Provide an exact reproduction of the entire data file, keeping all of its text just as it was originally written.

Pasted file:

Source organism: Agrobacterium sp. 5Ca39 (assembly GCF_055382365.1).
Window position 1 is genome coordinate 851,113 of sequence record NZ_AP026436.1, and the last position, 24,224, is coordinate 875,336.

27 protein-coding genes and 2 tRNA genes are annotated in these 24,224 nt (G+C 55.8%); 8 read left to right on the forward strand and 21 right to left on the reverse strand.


Source organism: Agrobacterium sp. 5Ca39 (assembly GCF_055382365.1).
Window position 1 is genome coordinate 851,113 of sequence record NZ_AP026436.1, and the last position, 24,224, is coordinate 875,336.

27 protein-coding genes and 2 tRNA genes are annotated in these 24,224 nt (G+C 55.8%); 8 read left to right on the forward strand and 21 right to left on the reverse strand.